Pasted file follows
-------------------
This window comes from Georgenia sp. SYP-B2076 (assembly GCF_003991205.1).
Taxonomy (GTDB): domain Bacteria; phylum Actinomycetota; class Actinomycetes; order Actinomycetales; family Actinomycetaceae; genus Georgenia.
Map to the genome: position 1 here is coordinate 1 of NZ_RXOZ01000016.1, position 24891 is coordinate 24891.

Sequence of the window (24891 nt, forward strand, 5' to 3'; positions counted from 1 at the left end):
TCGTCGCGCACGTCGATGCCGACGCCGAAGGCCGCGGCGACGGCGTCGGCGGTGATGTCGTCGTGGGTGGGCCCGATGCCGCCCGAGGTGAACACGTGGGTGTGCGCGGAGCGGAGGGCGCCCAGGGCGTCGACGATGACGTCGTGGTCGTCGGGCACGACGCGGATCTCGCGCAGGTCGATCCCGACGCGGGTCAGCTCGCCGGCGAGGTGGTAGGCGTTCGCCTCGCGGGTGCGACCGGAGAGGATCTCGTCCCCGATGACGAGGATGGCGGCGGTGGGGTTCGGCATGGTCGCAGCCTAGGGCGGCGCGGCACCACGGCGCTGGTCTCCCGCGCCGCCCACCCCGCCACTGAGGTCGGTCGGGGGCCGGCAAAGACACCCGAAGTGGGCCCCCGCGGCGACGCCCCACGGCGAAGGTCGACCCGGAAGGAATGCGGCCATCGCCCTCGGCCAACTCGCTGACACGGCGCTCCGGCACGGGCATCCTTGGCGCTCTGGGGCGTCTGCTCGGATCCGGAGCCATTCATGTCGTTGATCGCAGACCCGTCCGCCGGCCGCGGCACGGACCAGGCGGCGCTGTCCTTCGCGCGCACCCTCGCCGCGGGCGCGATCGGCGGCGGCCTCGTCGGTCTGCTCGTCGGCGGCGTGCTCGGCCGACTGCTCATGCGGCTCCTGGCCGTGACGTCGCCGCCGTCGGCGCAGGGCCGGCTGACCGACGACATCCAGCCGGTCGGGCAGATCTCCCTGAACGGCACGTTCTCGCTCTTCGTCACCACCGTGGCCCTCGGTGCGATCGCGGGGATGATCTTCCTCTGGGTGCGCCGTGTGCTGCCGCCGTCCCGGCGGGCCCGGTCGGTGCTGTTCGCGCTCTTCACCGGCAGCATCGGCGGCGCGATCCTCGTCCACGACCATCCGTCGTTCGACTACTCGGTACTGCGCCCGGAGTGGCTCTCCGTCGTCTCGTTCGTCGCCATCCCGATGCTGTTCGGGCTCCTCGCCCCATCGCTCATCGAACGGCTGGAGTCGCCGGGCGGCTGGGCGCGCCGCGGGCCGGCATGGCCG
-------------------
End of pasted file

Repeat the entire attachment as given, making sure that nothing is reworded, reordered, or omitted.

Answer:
This window comes from Georgenia sp. SYP-B2076 (assembly GCF_003991205.1).
Taxonomy (GTDB): domain Bacteria; phylum Actinomycetota; class Actinomycetes; order Actinomycetales; family Actinomycetaceae; genus Georgenia.
Map to the genome: position 1 here is coordinate 1 of NZ_RXOZ01000016.1, position 24891 is coordinate 24891.

Sequence of the window (24891 nt, forward strand, 5' to 3'; positions counted from 1 at the left end):
TCGTCGCGCACGTCGATGCCGACGCCGAAGGCCGCGGCGACGGCGTCGGCGGTGATGTCGTCGTGGGTGGGCCCGATGCCGCCCGAGGTGAACACGTGGGTGTGCGCGGAGCGGAGGGCGCCCAGGGCGTCGACGATGACGTCGTGGTCGTCGGGCACGACGCGGATCTCGCGCAGGTCGATCCCGACGCGGGTCAGCTCGCCGGCGAGGTGGTAGGCGTTCGCCTCGCGGGTGCGACCGGAGAGGATCTCGTCCCCGATGACGAGGATGGCGGCGGTGGGGTTCGGCATGGTCGCAGCCTAGGGCGGCGCGGCACCACGGCGCTGGTCTCCCGCGCCGCCCACCCCGCCACTGAGGTCGGTCGGGGGCCGGCAAAGACACCCGAAGTGGGCCCCCGCGGCGACGCCCCACGGCGAAGGTCGACCCGGAAGGAATGCGGCCATCGCCCTCGGCCAACTCGCTGACACGGCGCTCCGGCACGGGCATCCTTGGCGCTCTGGGGCGTCTGCTCGGATCCGGAGCCATTCATGTCGTTGATCGCAGACCCGTCCGCCGGCCGCGGCACGGACCAGGCGGCGCTGTCCTTCGCGCGCACCCTCGCCGCGGGCGCGATCGGCGGCGGCCTCGTCGGTCTGCTCGTCGGCGGCGTGCTCGGCCGACTGCTCATGCGGCTCCTGGCCGTGACGTCGCCGCCGTCGGCGCAGGGCCGGCTGACCGACGACATCCAGCCGGTCGGGCAGATCTCCCTGAACGGCACGTTCTCGCTCTTCGTCACCACCGTGGCCCTCGGTGCGATCGCGGGGATGATCTTCCTCTGGGTGCGCCGTGTGCTGCCGCCGTCCCGGCGGGCCCGGTCGGTGCTGTTCGCGCTCTTCACCGGCAGCATCGGCGGCGCGATCCTCGTCCACGACCATCCGTCGTTCGACTACTCGGTACTGCGCCCGGAGTGGCTCTCCGTCGTCTCGTTCGTCGCCATCCCGATGCTGTTCGGGCTCCTCGCCCCATCGCTCATCGAACGGCTGGAGTCGCCGGGCGGCTGGGCGCGCCGCGGGCCGGCATGGCCG